“We're going to run him a little bit [Sunday],” Davey Martinez said Sunday on a conference call. “He's got to get some treatment, and then we'll see [Monday]. He'll participate in BP and do a little bit more running, and we'll see where we're at [Monday].

“I'm not going to anticipate anything until he comes in [Monday], but he's progressing, and hopefully he'll be ready [Monday].”

Michael A. Taylor replaced Robles in center field. He hit an important solo home run Saturday and is hitting .300 in the postseason. He also made a significant judgment error in the outfield which allowed the Cardinals’ lone Game 2 -- and series -- run to score.

Martinez made it sound like Taylor’s time as the starting center fielder is over when Robles is ready to return.

“Victor has been in center field all year, and he's played really well for us,” Martinez said. “When he's healthy, he'll get a chance to play. But like I said before, we want him to be at 100 percent. So until then, we'll see what happens here in the next day or so.”

Few other changes are expected Monday. Stephen Strasburg will start. Kurt Suzuki -- despite his lack of postseason hitting and trouble throwing out runners -- should be behind the plate.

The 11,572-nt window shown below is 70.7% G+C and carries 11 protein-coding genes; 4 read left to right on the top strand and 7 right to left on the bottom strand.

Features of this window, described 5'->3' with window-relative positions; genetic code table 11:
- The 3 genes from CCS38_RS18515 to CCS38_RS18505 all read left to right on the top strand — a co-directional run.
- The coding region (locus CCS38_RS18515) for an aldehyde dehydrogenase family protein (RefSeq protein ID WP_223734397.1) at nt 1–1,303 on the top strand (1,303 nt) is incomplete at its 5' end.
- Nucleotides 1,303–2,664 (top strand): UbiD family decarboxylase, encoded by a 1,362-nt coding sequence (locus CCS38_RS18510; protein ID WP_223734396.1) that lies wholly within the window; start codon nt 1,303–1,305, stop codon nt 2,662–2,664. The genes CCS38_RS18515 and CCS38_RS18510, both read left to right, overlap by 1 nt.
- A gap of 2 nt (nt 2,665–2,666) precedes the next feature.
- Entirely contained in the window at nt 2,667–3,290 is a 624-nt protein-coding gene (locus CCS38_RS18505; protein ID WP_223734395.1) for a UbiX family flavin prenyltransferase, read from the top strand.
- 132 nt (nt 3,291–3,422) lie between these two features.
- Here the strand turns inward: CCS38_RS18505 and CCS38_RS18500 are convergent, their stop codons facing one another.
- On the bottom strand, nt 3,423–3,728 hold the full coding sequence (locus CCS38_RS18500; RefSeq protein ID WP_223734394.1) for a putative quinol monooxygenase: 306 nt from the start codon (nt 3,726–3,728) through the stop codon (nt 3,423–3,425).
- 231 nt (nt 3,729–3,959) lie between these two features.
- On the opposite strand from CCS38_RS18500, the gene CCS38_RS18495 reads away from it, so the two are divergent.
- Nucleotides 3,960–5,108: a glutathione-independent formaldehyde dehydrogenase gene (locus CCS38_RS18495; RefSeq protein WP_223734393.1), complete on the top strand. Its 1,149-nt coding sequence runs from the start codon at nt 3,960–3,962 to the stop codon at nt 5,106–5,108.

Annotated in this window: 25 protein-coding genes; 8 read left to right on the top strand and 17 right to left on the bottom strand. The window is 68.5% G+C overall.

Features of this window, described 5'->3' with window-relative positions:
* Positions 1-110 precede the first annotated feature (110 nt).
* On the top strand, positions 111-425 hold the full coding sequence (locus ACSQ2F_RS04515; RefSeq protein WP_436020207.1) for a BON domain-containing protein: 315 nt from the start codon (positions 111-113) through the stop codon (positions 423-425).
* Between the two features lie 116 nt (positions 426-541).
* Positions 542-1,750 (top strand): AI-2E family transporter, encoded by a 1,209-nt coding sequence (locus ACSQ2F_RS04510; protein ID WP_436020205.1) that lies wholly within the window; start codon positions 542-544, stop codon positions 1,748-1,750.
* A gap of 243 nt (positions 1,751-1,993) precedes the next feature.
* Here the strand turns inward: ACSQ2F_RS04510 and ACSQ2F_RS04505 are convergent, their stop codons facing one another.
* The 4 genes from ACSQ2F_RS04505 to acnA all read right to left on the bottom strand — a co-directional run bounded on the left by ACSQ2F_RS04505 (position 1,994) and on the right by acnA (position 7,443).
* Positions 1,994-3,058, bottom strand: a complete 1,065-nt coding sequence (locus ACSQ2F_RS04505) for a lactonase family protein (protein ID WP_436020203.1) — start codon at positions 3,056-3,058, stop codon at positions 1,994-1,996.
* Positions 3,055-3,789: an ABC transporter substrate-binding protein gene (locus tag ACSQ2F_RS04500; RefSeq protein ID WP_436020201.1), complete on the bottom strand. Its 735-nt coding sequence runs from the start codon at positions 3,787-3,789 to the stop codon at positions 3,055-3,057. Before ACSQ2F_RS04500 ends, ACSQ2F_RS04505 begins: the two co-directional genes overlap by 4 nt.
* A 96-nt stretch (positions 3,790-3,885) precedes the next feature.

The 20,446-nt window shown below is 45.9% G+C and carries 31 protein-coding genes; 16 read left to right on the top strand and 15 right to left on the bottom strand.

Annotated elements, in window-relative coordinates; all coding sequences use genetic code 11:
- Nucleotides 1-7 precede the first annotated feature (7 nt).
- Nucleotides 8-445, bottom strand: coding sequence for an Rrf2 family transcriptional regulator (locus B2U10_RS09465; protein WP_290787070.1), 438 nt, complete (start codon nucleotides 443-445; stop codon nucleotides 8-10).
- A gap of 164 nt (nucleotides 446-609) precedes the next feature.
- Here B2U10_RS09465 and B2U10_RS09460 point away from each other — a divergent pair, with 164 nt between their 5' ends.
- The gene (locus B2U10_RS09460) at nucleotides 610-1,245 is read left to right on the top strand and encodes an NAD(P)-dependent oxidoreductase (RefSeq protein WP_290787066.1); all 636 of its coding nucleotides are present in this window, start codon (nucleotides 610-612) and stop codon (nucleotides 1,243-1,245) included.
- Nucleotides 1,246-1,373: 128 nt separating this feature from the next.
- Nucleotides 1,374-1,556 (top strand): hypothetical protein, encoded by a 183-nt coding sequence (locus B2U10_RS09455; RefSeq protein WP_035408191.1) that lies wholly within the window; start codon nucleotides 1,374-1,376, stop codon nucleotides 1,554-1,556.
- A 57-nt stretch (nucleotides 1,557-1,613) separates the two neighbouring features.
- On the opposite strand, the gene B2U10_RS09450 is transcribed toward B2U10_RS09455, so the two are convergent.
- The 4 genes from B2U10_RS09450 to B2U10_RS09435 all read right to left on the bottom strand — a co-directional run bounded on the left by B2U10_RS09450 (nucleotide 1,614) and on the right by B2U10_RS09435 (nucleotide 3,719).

Reliever Roenis Elías, who has not thrown a pitch in the major leagues since Sept. 5, may be in the mix Monday because Patrick Corbin’s bullpen appearances are now on hold prior to his Game 4 start.

“Moving forward, Elias is going to have to get those big outs against the lefties here in the next couple days,” Martinez said.

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Harper-Dusty reunion? Baker reportedly interviewing for Phillies manager job

Harper-Dusty reunion? Baker reportedly interviewing for Phillies manager job

After the Washington Nationals won back-to-back NL East division titles from 2017-2018 but failed to make it past the NLDS in each of those seasons, they cut bait with manager Dusty Baker by electing not to re-sign him when his contract expired.

Baker now has a chance to return to a managerial role, as the Chicago Tribune is reporting that he’s earned an interview with the Philadelphia Phillies after they fired Gabe Kapler last week.

The Phillies of course employ the services of Bryce Harper, who played under Baker in Washington and has spoken highly of him in the past.

After the Nats let him go, Baker stepped away from baseball for a year before joining the San Francisco Giants as a special adviser to the CEO last season. The two-time All-Star outfielder has managed the Giants, Cubs, Reds and Nationals over parts of 22 seasons, amassing a career record of 1,863-1,636 (.532).

Of the 15 skippers with more wins in their managerial careers, 13 are in the Hall of Fame and one (Bruce Bochy) is a shoo-in to get there. The other is Gene Mauch, who joins Baker as the only two managers with at least 1,600 wins to never claim a World Series title.